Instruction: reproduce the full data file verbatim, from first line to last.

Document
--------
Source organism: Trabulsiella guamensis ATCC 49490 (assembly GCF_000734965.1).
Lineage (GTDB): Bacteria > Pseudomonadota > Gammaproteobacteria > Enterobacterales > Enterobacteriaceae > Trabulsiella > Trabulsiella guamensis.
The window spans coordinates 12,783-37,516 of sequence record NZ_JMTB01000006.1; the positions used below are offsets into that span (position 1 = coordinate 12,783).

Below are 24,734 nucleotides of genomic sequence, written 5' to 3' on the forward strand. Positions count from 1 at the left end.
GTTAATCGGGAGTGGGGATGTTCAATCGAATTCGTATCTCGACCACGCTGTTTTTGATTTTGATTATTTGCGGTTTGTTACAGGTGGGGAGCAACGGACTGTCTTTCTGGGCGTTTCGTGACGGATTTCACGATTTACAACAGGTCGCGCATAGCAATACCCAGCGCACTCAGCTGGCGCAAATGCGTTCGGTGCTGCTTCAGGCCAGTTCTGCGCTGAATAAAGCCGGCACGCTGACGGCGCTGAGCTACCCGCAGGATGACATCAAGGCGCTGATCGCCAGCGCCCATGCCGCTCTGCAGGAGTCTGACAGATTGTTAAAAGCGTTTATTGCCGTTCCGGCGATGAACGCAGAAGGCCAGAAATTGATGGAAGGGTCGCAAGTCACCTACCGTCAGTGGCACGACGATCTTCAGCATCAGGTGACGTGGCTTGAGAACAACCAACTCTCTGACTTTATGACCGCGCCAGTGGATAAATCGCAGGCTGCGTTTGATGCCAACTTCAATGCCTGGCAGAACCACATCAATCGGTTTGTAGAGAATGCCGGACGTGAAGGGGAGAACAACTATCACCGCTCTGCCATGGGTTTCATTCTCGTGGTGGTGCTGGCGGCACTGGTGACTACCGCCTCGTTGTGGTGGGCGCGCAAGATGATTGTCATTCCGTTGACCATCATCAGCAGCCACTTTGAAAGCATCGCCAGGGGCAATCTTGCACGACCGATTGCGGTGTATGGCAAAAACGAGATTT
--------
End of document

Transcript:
Source organism: Trabulsiella guamensis ATCC 49490 (assembly GCF_000734965.1).
Lineage (GTDB): Bacteria > Pseudomonadota > Gammaproteobacteria > Enterobacterales > Enterobacteriaceae > Trabulsiella > Trabulsiella guamensis.
The window spans coordinates 12,783-37,516 of sequence record NZ_JMTB01000006.1; the positions used below are offsets into that span (position 1 = coordinate 12,783).

Below are 24,734 nucleotides of genomic sequence, written 5' to 3' on the forward strand. Positions count from 1 at the left end.
GTTAATCGGGAGTGGGGATGTTCAATCGAATTCGTATCTCGACCACGCTGTTTTTGATTTTGATTATTTGCGGTTTGTTACAGGTGGGGAGCAACGGACTGTCTTTCTGGGCGTTTCGTGACGGATTTCACGATTTACAACAGGTCGCGCATAGCAATACCCAGCGCACTCAGCTGGCGCAAATGCGTTCGGTGCTGCTTCAGGCCAGTTCTGCGCTGAATAAAGCCGGCACGCTGACGGCGCTGAGCTACCCGCAGGATGACATCAAGGCGCTGATCGCCAGCGCCCATGCCGCTCTGCAGGAGTCTGACAGATTGTTAAAAGCGTTTATTGCCGTTCCGGCGATGAACGCAGAAGGCCAGAAATTGATGGAAGGGTCGCAAGTCACCTACCGTCAGTGGCACGACGATCTTCAGCATCAGGTGACGTGGCTTGAGAACAACCAACTCTCTGACTTTATGACCGCGCCAGTGGATAAATCGCAGGCTGCGTTTGATGCCAACTTCAATGCCTGGCAGAACCACATCAATCGGTTTGTAGAGAATGCCGGACGTGAAGGGGAGAACAACTATCACCGCTCTGCCATGGGTTTCATTCTCGTGGTGGTGCTGGCGGCACTGGTGACTACCGCCTCGTTGTGGTGGGCGCGCAAGATGATTGTCATTCCGTTGACCATCATCAGCAGCCACTTTGAAAGCATCGCCAGGGGCAATCTTGCACGACCGATTGCGGTGTATGGCAAAAACGAGATTT